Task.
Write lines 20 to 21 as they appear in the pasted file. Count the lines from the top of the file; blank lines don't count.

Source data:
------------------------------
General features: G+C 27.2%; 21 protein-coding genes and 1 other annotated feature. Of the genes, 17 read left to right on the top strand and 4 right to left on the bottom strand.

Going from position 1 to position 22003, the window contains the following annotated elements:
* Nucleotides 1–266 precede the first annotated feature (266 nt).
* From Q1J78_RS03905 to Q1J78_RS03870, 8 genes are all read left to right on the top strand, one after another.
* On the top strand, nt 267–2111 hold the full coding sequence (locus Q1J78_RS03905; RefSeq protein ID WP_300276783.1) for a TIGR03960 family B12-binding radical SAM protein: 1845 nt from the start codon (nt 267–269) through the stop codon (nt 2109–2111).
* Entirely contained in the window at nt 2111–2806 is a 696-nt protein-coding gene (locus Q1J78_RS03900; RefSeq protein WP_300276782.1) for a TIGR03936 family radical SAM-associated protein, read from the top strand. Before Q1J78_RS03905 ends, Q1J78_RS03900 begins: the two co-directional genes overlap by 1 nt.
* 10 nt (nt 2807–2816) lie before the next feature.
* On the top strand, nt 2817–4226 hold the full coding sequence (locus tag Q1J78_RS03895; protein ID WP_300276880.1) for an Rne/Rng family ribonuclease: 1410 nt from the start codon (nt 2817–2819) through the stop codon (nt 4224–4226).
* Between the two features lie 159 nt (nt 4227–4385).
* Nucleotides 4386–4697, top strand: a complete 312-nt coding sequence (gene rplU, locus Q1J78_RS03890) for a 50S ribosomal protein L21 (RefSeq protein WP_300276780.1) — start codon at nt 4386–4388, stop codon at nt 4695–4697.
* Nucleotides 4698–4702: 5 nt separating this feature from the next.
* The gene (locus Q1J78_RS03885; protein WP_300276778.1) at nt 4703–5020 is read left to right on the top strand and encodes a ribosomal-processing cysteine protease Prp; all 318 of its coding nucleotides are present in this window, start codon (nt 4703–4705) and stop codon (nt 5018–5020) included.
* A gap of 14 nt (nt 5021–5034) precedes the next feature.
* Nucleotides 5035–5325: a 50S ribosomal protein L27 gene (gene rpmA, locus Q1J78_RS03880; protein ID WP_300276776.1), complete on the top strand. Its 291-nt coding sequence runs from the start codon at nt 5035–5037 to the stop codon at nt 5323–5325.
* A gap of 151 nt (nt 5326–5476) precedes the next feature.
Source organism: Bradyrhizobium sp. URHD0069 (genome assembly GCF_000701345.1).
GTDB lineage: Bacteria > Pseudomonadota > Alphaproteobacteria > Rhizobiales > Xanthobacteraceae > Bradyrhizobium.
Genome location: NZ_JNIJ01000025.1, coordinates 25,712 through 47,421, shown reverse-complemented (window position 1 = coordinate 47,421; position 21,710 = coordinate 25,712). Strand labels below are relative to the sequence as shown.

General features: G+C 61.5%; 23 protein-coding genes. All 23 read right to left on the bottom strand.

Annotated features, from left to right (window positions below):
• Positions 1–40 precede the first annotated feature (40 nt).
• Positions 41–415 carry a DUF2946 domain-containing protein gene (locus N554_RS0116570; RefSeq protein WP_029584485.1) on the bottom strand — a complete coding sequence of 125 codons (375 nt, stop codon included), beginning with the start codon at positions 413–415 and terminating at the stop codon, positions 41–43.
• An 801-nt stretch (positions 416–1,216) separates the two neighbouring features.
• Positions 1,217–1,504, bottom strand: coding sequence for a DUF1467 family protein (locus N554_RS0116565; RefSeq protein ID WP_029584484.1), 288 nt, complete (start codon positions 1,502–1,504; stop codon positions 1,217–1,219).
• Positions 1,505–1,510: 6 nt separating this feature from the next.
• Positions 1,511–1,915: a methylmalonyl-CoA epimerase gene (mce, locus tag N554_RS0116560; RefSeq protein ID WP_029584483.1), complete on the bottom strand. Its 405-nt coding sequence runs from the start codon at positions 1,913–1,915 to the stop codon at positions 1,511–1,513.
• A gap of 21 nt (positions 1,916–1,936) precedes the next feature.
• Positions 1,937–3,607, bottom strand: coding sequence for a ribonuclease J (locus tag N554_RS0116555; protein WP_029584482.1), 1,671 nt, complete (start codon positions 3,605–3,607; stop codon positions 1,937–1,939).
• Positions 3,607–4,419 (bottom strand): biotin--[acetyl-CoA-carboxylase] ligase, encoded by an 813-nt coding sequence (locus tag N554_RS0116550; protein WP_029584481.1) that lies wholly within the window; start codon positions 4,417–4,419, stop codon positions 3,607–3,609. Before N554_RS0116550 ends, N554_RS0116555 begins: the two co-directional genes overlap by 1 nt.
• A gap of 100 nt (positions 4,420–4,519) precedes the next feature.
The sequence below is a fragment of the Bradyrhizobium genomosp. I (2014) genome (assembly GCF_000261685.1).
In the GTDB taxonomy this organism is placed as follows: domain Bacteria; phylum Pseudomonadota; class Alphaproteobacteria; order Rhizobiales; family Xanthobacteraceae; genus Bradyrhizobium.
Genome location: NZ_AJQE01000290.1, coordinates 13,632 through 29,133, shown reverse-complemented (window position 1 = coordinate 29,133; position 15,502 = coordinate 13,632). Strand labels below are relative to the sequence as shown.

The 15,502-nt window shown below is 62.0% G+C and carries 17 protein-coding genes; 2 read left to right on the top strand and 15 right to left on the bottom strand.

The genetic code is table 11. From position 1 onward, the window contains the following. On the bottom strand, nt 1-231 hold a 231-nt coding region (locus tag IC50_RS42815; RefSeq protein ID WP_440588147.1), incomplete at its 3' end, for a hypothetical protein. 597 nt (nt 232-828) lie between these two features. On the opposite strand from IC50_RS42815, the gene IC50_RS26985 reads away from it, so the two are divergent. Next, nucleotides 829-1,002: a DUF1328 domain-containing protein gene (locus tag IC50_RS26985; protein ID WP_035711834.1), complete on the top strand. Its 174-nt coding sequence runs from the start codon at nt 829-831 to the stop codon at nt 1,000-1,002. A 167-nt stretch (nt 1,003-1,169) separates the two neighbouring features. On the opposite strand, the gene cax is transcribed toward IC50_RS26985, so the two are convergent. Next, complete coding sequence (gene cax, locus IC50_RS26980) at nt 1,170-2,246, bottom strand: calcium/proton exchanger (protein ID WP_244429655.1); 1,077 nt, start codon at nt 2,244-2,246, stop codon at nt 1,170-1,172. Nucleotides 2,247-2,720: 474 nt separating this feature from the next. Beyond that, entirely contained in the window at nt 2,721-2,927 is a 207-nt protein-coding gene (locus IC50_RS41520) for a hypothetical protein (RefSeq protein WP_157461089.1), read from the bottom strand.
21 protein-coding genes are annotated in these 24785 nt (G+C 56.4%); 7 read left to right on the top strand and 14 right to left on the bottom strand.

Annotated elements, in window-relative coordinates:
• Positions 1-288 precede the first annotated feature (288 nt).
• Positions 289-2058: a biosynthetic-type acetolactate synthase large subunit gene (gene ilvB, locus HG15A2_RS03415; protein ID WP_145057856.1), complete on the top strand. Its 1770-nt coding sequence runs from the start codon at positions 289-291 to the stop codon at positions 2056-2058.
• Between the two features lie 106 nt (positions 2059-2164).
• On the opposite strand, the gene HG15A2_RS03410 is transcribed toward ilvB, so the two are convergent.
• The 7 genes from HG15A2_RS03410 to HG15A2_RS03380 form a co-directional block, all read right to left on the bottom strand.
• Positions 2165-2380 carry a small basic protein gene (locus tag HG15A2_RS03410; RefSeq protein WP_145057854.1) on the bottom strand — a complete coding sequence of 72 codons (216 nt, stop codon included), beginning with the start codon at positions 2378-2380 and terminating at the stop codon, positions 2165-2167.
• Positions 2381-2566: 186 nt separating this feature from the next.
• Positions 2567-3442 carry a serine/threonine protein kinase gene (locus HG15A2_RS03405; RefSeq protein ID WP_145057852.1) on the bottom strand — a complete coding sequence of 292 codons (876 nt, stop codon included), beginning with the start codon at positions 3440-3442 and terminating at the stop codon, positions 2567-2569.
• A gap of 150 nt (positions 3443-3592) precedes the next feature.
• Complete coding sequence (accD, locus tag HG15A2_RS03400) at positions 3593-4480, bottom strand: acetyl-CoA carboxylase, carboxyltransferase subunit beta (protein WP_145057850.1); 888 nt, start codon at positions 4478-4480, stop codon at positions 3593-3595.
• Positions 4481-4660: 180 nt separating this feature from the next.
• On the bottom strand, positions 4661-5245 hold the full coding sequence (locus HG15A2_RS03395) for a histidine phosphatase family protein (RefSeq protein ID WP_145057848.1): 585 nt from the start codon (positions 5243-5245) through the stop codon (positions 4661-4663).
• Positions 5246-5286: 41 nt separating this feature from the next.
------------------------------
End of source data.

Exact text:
Annotated features, from left to right (window positions below):
• Positions 1–40 precede the first annotated feature (40 nt).